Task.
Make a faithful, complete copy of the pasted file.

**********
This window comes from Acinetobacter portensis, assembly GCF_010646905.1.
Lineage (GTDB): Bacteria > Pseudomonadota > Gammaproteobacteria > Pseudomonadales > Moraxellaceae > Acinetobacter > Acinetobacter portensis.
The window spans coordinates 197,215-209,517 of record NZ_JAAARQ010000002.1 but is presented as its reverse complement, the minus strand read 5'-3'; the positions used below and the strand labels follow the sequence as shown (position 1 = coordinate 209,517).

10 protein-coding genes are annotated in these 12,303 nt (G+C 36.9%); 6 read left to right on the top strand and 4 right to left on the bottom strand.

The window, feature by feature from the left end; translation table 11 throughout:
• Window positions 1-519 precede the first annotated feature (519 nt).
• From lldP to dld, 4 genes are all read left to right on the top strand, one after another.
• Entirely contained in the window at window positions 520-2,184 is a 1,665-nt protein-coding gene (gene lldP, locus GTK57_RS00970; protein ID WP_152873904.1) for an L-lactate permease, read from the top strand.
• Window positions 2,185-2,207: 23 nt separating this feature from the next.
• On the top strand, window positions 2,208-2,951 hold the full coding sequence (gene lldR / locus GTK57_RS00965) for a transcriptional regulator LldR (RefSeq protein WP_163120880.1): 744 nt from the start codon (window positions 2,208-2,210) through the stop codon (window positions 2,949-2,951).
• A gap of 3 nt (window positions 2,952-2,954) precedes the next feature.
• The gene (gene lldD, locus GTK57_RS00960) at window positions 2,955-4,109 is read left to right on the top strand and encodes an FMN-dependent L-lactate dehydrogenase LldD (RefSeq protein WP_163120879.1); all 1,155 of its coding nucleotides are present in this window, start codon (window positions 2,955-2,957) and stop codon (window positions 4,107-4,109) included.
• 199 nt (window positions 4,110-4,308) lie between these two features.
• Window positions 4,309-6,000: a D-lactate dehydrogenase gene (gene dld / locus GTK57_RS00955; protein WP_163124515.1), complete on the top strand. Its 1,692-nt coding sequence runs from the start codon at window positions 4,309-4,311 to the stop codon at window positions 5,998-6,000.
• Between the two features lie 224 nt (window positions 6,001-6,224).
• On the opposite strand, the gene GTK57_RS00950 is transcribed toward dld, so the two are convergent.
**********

This window comes from Acinetobacter portensis, assembly GCF_010646905.1.
Lineage (GTDB): Bacteria > Pseudomonadota > Gammaproteobacteria > Pseudomonadales > Moraxellaceae > Acinetobacter > Acinetobacter portensis.
The window spans coordinates 197,215-209,517 of record NZ_JAAARQ010000002.1 but is presented as its reverse complement, the minus strand read 5'-3'; the positions used below and the strand labels follow the sequence as shown (position 1 = coordinate 209,517).

10 protein-coding genes are annotated in these 12,303 nt (G+C 36.9%); 6 read left to right on the top strand and 4 right to left on the bottom strand.

The window, feature by feature from the left end; translation table 11 throughout:
• Window positions 1-519 precede the first annotated feature (519 nt).
• From lldP to dld, 4 genes are all read left to right on the top strand, one after another.
• Entirely contained in the window at window positions 520-2,184 is a 1,665-nt protein-coding gene (gene lldP, locus GTK57_RS00970; protein ID WP_152873904.1) for an L-lactate permease, read from the top strand.
• Window positions 2,185-2,207: 23 nt separating this feature from the next.
• On the top strand, window positions 2,208-2,951 hold the full coding sequence (gene lldR / locus GTK57_RS00965) for a transcriptional regulator LldR (RefSeq protein WP_163120880.1): 744 nt from the start codon (window positions 2,208-2,210) through the stop codon (window positions 2,949-2,951).
• A gap of 3 nt (window positions 2,952-2,954) precedes the next feature.
• The gene (gene lldD, locus GTK57_RS00960) at window positions 2,955-4,109 is read left to right on the top strand and encodes an FMN-dependent L-lactate dehydrogenase LldD (RefSeq protein WP_163120879.1); all 1,155 of its coding nucleotides are present in this window, start codon (window positions 2,955-2,957) and stop codon (window positions 4,107-4,109) included.
• 199 nt (window positions 4,110-4,308) lie between these two features.
• Window positions 4,309-6,000: a D-lactate dehydrogenase gene (gene dld / locus GTK57_RS00955; protein WP_163124515.1), complete on the top strand. Its 1,692-nt coding sequence runs from the start codon at window positions 4,309-4,311 to the stop codon at window positions 5,998-6,000.
• Between the two features lie 224 nt (window positions 6,001-6,224).
• On the opposite strand, the gene GTK57_RS00950 is transcribed toward dld, so the two are convergent.